BLAIZE—FLEMING. On the 16th October at All Saints, Lynchwick, David Arthur Blaize, of Oakley St, SW3, to Elaine Louisa (née Winter), relict of Maj. Richard Fleming, of Larch Hill, nr Lynchwick.
Mrs George Pillson to the Hon. Mrs George Percival Crabtree
So David is really married: half Tilling (you may guess which half) is crowded under the sycamore on my little field. They are entirely comical, with faraway looks in their eyes and seed-pods in their hair.
But, Ida dearest, now you have seen her, you must tell me what goes on. David’s letter was so perfectly gentleman-like; all I could discover came from poor Delia Lavenham, whose son was at Oxford with hers, and he is in Tangier―not her son, the Lavenham boy. But you know what Delia’s memory is, especially since that lamentable misunderstanding over the Venezuelan trapeze artiste and the War Bonds, she simply takes nothing in, and all she could tell me was that he―not the Lavenham boy, her son―was Caliban when he was in OUDS, and from that I can only conclude the Not Impossible She must be a blue-eyed witch, for none less could convince David to renounce bachelorhood.
Don’t mistake me, I’m scarcely insensible to the conveniences of an arrangement involving all the felicities of married life and none of the bother, and were it not for Georgino, I daresay I should have married him myself. It’s that I simply can’t see the advantage to him: tell me, carissima, does she have any claim to civilisation? Her first husband was a Major, after all, and though I believe the War generation are cast in a finer mould than the Old Hands, it argues nonetheless for certain appetites in those women who are attracted to them. (Elizabeth sends her love.)
Well, my dear, we shall see. I pay no attention to the cynics and gossips, as you know, and am all agog for a reliable and sensible account, as I know yours will be. Did your George enjoy the day, poor lamb? He must have felt conscious of a nervous system, standing in at short notice for the most experienced Best Man in our little circle! Naturally, a mother’s bedside doesn’t admit negotiation, though I’m told that Mrs Maddox made a most expeditious recovery for a woman of her years. I should certainly have been at the wedding myself had I not contracted the self-same wicked influenza and been wholly prostrate. So you see, Ida mia, how entirely I am dependent upon you for news. Do make your very next letter a gorgeous long one to your affectionate,
Postcard to Alexander Deacon, from an unknown correspondent
Change of plan, sorry. Gone to Cambridge. Got a wire, the distress flare sort, from a man who was once v. kind to me but whom I know will only accept a return engagement if it’s a fait accompli. You see how it is. Make it up to you next leave.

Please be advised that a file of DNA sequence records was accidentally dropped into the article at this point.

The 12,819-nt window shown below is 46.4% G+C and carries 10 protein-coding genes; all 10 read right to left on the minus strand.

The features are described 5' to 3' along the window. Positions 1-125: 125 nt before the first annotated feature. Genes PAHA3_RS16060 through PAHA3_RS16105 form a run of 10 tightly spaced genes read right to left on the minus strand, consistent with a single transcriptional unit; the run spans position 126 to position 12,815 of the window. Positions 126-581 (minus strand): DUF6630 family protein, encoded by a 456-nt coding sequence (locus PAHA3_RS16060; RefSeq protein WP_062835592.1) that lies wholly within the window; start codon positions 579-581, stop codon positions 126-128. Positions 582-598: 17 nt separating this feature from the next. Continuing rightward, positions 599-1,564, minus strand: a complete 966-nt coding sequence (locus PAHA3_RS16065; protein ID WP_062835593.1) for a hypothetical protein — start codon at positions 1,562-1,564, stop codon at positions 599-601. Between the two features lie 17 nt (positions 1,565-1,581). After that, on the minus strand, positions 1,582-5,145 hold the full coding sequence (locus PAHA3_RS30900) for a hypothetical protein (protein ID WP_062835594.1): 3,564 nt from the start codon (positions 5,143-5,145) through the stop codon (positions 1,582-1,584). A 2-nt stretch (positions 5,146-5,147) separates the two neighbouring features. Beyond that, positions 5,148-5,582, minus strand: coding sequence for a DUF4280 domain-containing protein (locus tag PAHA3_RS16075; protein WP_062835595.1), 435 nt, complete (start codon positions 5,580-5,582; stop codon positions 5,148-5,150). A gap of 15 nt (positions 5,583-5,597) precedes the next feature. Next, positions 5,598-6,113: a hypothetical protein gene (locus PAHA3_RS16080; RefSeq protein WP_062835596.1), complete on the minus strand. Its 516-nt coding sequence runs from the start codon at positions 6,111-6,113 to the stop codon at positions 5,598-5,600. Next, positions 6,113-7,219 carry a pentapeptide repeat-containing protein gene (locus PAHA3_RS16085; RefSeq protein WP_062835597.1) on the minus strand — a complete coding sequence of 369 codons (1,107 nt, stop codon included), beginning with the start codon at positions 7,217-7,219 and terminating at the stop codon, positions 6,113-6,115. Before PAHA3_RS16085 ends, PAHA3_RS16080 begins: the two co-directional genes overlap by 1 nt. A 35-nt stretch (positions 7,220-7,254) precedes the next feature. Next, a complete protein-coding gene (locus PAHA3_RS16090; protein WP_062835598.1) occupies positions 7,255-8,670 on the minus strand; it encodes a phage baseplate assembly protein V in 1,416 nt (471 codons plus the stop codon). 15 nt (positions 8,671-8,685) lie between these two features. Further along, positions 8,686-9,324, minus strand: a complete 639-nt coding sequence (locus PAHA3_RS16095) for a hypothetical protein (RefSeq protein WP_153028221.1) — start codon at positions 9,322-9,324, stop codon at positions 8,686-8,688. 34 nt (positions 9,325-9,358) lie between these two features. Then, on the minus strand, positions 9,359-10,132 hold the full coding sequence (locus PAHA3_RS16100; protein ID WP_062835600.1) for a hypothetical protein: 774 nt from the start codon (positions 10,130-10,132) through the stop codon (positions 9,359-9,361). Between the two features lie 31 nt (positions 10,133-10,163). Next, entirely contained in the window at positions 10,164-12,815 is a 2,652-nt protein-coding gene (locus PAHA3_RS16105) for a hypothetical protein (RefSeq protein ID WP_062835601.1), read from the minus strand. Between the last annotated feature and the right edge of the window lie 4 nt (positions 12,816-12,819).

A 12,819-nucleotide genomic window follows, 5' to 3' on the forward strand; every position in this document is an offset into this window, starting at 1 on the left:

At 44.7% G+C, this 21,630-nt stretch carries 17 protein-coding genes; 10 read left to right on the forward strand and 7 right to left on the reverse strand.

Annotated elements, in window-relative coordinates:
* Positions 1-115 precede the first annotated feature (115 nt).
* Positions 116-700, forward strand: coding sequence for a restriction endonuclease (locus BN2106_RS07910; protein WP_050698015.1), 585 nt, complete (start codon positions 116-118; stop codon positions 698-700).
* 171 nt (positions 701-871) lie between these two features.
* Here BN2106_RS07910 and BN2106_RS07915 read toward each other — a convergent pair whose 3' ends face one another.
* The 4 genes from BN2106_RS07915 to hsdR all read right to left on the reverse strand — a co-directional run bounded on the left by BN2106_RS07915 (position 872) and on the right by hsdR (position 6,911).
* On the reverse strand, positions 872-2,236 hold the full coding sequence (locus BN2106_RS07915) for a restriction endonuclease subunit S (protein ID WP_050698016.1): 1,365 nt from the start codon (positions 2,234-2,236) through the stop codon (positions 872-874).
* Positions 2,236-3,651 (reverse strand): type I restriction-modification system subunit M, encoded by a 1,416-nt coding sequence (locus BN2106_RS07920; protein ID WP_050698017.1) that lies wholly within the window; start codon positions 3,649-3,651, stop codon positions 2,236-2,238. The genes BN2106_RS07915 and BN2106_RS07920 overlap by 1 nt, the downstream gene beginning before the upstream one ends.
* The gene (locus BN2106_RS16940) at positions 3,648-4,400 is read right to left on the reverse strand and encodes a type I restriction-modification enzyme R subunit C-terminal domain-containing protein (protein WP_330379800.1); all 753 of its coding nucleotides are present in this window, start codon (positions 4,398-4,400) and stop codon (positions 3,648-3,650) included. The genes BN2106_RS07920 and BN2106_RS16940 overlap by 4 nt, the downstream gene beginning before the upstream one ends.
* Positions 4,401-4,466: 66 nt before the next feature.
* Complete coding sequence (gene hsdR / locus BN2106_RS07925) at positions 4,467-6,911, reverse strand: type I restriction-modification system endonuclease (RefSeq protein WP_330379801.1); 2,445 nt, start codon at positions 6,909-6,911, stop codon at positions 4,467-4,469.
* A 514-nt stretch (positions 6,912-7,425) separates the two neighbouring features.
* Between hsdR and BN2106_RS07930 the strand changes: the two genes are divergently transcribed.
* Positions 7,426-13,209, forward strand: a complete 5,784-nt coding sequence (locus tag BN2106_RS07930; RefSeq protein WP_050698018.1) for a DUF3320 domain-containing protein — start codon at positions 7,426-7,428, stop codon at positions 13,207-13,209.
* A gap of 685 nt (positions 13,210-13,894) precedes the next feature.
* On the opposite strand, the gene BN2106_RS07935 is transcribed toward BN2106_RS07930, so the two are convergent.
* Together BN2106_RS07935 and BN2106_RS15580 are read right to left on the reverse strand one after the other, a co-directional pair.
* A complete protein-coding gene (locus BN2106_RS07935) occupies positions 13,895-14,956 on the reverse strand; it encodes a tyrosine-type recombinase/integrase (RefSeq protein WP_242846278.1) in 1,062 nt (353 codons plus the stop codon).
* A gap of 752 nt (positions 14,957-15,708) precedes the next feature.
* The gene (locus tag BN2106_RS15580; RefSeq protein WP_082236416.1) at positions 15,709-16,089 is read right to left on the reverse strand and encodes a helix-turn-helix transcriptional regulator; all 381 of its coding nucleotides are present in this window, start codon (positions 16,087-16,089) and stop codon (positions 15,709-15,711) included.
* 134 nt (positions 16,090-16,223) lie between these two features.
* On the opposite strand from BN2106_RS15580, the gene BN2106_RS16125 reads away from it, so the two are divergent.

Mark Jevons to Alan Turing
...I called on Maddox, but the porter said he had gone out. Dined with Plumb at Christ’s―conversation lurched disconcertingly between the Bursary elections and the Whig Junto; I was at a loss to tell which was which before the claret had gone round twice―so bolted for the Criterion at the earliest opportunity, wherein I discovered him, blind, and practically in the lap of a light-haired young man who returned to my tentative "hullo" the most incredible brass-monkey stare, but upon acquaintance proved to be a merchant seaman with something of a knack for anecdote; not rough, mind you, but educated and very dismissive of it―if I say I was reminded of Skinner?―I’m sure thereby hangs a tale, and not a wholly savoury one. But from which I conclude, and I hope you shall too, that dear old Frank will live…
Lisa Clare to Rupert Clare
...I’m sure, stranded out there in the dull backwater of Berlin, you must be dying for news of real moment and fashionable society, so I shan’t omit a single detail. But to be serious for a moment, have you heard from David? I think he is happy in the match and in himself, though how does one tell really? (And the transformation in―I can’t quite bring myself to first name terms despite her condescending to allow them, but ‘Mrs Blaize’ is equally improbable―is nothing short of astonishing.) But he’s worried sick about Frank, of course, and terribly guilty. Dear David, he thinks everyone faces the world with his own innocent resilience. I don’t think it quite sank in until Frank explained that it wasn’t something―with the best will in the world, which he sincerely bore them both―he could actually stand to see done, let alone abet. And―so Margery said―they of single and silent accord dropped into the mode of sixth-formers managing the House, concocted this story of Mrs Maddox’s dangerous illness and primed another old schoolfriend to step into the apparent breach. Extraordinary. Heaven knows what will happen between them.